The recipe of the month: St. Martin’s biscuits

The story of the saint relates that on November 11 of 335 AD...

“The story of the saint relates that on November 11 of 335 AD, during a harsh autumn, the soldier Martin, who was serving in the imperial guard in Amiens, was going his rounds when he met a beggar in rags. Seeing him shivering with cold and having nothing else to offer him, with his sword he cut his white cloak in two and gave him half. As he rode away from that street, feeling the cold, he saw the clouds clearing from the sky and the wind stopped blowing. The sun shone more strongly and warmed him until he shed even the other half of his cloak. This is the period known as “St. Martin’s summer,” which immediately brought about his conversion and since then it is renewed every year to honor his act of charity."
The feast of St. Martin is deeply felt in the area of Padua and Venice It is celebrated by eating these simple biscuits covered with icing or chocolate and colored cookies.
See the recipe comes from Sweet Venice. Pasticceria veneziana.

St. Martin’s biscuits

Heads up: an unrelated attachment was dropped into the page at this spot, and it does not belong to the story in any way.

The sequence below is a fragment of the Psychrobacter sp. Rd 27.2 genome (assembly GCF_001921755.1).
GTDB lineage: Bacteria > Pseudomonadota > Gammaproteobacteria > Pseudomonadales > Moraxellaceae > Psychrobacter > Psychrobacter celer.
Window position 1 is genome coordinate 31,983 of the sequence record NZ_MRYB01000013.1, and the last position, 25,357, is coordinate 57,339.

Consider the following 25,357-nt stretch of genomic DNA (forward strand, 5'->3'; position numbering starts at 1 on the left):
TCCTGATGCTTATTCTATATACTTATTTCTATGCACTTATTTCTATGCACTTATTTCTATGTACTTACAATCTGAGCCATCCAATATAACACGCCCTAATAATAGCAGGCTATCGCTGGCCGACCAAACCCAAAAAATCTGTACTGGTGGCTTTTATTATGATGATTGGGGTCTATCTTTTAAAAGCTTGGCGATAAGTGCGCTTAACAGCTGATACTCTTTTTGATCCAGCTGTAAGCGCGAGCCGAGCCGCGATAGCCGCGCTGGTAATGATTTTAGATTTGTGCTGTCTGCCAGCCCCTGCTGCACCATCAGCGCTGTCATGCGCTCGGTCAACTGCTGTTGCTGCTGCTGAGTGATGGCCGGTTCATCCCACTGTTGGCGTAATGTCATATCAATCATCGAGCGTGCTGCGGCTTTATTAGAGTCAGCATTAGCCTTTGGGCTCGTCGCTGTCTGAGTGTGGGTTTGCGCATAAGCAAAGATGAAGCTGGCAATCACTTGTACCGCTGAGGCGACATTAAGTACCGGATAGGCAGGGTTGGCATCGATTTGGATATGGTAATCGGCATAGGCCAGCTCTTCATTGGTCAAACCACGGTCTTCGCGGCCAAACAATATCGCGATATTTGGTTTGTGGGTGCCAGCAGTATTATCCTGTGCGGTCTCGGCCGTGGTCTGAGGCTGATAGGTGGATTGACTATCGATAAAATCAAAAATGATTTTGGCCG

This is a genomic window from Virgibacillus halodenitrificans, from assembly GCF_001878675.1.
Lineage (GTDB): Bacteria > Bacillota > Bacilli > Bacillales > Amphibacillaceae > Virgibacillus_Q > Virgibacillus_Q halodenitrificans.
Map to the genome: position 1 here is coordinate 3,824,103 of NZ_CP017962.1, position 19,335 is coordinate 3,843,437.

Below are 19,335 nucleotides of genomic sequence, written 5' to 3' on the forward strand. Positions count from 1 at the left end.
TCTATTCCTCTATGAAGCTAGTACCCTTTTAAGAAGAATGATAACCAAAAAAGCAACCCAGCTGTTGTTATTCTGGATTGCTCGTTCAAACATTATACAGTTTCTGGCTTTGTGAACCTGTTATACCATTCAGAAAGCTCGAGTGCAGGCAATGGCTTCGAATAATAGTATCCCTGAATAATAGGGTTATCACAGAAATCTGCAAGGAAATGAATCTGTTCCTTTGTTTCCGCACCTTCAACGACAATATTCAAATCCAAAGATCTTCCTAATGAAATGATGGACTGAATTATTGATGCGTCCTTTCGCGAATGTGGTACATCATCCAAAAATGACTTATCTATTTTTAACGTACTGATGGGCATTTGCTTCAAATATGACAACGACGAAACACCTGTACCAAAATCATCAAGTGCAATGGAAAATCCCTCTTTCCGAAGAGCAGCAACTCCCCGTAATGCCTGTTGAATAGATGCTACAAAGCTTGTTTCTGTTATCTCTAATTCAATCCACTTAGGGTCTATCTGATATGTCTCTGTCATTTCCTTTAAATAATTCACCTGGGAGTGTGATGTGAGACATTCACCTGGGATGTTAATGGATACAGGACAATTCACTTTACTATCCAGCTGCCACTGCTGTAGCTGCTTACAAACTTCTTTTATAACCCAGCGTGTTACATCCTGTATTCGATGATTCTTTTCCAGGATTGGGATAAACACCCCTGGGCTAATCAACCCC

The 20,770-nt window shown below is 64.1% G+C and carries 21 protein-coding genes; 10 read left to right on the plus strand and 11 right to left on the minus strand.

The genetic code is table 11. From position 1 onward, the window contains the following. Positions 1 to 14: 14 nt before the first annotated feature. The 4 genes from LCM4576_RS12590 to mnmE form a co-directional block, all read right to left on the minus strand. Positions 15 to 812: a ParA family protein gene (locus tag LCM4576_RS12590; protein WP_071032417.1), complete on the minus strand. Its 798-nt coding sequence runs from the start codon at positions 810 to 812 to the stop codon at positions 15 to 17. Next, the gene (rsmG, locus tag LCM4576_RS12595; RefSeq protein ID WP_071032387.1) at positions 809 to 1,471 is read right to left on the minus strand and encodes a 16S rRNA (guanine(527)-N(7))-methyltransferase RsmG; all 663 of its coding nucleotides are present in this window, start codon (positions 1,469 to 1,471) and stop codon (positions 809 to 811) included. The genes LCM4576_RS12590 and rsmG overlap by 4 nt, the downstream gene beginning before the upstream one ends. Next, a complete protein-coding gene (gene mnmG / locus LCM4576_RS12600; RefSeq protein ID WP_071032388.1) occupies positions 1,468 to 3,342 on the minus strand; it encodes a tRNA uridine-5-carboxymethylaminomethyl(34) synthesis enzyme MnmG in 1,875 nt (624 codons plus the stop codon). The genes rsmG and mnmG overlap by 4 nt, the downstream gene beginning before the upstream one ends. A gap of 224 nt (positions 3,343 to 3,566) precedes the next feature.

For the short pastry:
300 g (10½ oz) flour
150 g (5 oz) butter
150 g (5 oz) icing sugar
1 egg + 1 egg yolk
grated zest of one lemon
pinch of salt

For the frosting:
300 g (10½ oz) icing sugar
1 egg white
5 drops lemon juice

To finish:
silver sprinkles
colored sprinkles
nuts (almonds, pine nuts, hazelnuts)
chocolate buttons

For the short pastry.
Mix together all the ingredients. Leave the dough to rest in the refrigerator for a couple of hours, then roll it out to a thickness of 3-4 mm (1 or 2 tenths of an inch). With a knife carve out the shapes of a horse and rider wielding a sword, or cut them out using the special mold. Let them rest in the refrigerator, then bake at 180°C (350° F) until they brown.

For the frosting.
Pour the egg white into a bowl, then the powdered sugar a little at a time, and finally the drops of lemon, stirring them well until the mixture becomes glossy and fairly stiff.

After letting the biscuits cool, pour the frosting into a pastry bag and use it to cover the whole cookie, or to make the bases on which to stick dried fruit, sprinkles and chocolate buttons. As an alternative to sugar icing, to attach the sprinkles and buttons, you can use melted chocolate.

Author: Alessandra Dammone
Photographer: Colin Dutton
Bilingual Italiano - English
17 x 24 cm (6.5 x 9.5 inches)
192 pages
I Edition 2016
ISBN 978-88-99180-47-8

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